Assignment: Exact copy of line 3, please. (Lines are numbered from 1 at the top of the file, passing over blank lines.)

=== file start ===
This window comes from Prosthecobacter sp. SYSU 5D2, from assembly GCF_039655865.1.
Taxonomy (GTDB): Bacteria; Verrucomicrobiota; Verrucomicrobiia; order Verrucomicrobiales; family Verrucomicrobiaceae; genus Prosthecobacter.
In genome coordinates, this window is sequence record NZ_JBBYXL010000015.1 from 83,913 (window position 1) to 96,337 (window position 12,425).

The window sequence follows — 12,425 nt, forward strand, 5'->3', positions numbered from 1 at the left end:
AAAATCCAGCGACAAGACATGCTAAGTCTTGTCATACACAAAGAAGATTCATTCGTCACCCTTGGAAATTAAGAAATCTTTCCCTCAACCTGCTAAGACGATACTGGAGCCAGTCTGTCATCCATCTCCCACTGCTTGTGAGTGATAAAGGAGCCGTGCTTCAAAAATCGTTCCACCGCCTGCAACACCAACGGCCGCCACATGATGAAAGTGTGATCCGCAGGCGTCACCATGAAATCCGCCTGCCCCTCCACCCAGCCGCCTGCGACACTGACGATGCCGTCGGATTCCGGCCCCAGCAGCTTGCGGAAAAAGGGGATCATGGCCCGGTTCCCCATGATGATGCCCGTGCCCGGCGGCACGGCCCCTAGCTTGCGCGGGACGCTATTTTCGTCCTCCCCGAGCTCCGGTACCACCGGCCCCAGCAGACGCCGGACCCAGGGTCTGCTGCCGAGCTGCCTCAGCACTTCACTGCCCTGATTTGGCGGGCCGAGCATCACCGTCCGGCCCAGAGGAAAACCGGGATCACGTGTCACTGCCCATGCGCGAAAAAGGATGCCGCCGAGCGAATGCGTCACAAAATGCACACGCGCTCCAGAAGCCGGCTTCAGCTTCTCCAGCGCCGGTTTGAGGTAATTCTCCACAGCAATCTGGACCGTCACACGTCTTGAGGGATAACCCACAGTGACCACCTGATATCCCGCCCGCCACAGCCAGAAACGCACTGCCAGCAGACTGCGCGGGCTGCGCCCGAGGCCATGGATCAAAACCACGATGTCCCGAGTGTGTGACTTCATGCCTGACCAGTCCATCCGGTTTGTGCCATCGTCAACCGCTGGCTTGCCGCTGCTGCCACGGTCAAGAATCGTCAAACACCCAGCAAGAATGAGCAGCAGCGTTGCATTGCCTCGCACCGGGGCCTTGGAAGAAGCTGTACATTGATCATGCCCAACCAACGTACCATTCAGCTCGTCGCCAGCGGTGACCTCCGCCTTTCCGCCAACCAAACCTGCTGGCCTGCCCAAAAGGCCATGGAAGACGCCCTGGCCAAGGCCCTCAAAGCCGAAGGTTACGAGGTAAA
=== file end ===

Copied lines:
In genome coordinates, this window is sequence record NZ_JBBYXL010000015.1 from 83,913 (window position 1) to 96,337 (window position 12,425).